The London Daily Telegraph's Ed West [Twitter] is suspiciously knowledgeable about American immigration issues. Suspicious in the sense that I suspect him of having read Peter Brimelow, Steve Sailer, and for all I know, possibly even me, and acquiring in the process knowledge that American pundits know is not to be presented to the public. He is not, like Peter Brimelow and John Derbyshire, a British immigrant, doing the immigration restrictionist writing Americans won't do—he's still in London, where he belongs.
But he knows a surprising amount:
Pundits tell the Republican party: 'The only way you can win is by importing more Democrat voters'
By Ed West Last updated: November 8th, 2012
Congratulations to Ted Kennedy on his historic election victory. The Lion of the Senate may no longer be with us, but there is little doubt that he secured Barack Obama’s win – for as every media outlet has pointed out, Romney simply "ran out of white guys". If America had the demographic profile of 1992, the Republicans would have secured victory; had the country its 1980 electorate, the GOP would have won in 2008 too. Kennedy’s 1965 Immigration and Nationality Act, which he said would lead to at most 50,000 people a year arriving (slightly below the actual figure of one million) swung it.
The consensus among the commentariat, therefore, is that the Republicans and by implication the Conservatives need to do more to attract non-white voters by cutting down on their objections to immigration and multiculturalism. In order to win, the Republicans must encourage the importation of millions of Democrat voters – an almost flawless plan.
This rests upon a couple of false ideas. Firstly, that there is a straight comparison between Latin American immigration today and that of eastern and southern European Catholics and Jews from the 1880s to 1920s. Sure, some of the complaints sound similar, but there are major differences, and the main one is that it took the 1924 law restricting immigration to facilitate the integration of white ethnic minorities.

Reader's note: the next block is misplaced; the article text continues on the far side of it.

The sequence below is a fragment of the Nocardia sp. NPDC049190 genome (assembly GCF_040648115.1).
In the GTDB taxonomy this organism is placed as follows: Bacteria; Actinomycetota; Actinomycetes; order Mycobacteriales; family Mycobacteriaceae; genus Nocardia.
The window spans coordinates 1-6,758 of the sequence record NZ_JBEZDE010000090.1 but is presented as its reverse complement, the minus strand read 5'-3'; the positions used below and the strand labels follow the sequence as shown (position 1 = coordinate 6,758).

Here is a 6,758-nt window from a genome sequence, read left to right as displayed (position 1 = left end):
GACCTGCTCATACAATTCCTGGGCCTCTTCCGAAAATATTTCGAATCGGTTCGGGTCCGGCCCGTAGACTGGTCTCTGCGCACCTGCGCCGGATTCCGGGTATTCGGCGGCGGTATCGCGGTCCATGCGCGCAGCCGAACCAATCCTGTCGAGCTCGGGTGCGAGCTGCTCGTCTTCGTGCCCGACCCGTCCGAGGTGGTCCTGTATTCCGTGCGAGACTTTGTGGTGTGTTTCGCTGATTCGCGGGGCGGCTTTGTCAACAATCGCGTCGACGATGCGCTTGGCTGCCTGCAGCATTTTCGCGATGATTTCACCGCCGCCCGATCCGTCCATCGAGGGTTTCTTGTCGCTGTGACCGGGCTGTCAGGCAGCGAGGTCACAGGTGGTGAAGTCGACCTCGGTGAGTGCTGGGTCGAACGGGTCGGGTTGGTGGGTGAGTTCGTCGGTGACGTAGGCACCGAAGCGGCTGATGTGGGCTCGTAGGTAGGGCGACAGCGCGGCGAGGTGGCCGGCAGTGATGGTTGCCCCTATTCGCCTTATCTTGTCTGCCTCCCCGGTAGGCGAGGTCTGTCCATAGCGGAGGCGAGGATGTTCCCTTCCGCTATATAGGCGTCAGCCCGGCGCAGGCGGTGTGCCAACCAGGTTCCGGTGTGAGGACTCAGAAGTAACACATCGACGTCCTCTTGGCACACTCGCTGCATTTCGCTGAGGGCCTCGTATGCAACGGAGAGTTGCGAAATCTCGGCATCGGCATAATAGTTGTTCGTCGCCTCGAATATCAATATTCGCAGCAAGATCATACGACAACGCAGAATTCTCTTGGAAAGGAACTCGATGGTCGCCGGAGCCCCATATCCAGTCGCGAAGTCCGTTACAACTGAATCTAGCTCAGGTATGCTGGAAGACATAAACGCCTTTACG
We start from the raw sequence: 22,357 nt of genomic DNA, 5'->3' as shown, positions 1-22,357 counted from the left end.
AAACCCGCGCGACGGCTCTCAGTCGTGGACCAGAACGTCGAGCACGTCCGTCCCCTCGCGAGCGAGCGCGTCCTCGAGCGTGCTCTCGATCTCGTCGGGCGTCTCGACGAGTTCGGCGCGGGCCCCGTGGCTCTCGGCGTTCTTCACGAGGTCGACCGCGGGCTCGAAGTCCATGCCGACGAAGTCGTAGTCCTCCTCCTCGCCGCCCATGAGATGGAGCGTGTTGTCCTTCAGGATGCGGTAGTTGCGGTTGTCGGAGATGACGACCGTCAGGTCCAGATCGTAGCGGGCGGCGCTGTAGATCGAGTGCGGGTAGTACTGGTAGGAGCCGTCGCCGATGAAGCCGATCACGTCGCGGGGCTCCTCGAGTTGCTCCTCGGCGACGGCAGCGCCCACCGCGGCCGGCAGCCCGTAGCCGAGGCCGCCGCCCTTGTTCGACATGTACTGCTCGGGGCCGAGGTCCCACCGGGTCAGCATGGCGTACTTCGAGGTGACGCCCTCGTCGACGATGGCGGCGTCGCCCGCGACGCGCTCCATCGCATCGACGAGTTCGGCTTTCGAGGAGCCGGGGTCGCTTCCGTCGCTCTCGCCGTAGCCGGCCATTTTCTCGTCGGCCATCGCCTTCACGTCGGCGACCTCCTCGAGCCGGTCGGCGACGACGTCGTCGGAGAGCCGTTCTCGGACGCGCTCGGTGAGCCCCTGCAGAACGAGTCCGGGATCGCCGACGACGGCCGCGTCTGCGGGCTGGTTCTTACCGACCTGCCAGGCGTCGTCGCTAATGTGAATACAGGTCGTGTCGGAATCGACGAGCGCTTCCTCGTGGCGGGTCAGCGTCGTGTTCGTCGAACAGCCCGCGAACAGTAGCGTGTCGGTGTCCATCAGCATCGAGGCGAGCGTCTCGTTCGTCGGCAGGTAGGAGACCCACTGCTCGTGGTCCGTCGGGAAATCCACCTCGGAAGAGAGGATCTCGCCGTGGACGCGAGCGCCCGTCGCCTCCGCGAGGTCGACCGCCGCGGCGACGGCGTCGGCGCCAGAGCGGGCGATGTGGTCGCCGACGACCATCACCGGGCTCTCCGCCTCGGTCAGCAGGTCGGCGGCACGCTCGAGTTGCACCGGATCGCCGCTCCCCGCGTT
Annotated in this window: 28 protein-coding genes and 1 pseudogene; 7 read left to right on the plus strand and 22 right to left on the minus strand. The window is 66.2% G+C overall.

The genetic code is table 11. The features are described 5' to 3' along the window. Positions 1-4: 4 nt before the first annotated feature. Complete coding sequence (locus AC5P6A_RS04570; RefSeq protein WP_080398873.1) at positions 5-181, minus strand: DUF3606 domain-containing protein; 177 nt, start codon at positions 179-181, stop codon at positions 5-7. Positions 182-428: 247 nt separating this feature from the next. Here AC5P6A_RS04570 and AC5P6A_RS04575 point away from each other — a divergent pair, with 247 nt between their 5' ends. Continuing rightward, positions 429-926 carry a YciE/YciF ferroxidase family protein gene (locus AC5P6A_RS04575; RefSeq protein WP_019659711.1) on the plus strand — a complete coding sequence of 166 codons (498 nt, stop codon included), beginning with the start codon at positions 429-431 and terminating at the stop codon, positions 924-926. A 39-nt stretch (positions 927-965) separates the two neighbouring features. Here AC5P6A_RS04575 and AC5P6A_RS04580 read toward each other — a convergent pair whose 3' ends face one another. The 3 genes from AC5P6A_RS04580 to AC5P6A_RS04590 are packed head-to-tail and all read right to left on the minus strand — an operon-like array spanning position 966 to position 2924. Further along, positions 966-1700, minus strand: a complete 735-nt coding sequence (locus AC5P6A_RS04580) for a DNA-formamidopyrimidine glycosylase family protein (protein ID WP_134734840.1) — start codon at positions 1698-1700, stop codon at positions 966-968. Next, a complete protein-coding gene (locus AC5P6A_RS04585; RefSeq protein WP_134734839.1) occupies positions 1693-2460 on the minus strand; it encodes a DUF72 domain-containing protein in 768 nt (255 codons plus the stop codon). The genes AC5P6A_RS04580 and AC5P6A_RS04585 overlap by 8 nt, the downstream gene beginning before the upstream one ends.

Integration has many forms, among them the adoption of English, intermarriage, relative equality of outcomes and voting patterns; minorities with strong identities tend to vote along ethnic lines, while integrated majorities split fairly evenly, as one would expect in a healthy democracy. Hispanics continue to have different levels of income and education to non-Hispanic whites well into the second and third generations, and beyond.
As long as that continues it is unlikely they will turn Republican en masse. Even the pro-immigration Hispanophile George W Bush, whose dynasty is partly Hispanic, only won 40 per cent of the Hispanic vote at the height of the sub-prime mortgage boom. Better than Romney, but in a two-party system not exactly reason to pop open the champagne.
Secondly, there’s not much evidence that Hispanics actually care about immigration controls. If I were a poor Mexican-American farm worker I think it’d be in my interest to seal the border; the only beneficiaries of open borders are big business, self-appointed community leaders and the Democrats. Many white ethnics favoured shutting the door in the 1920s, including Samuel Gompers.[More]
Read the whole thing.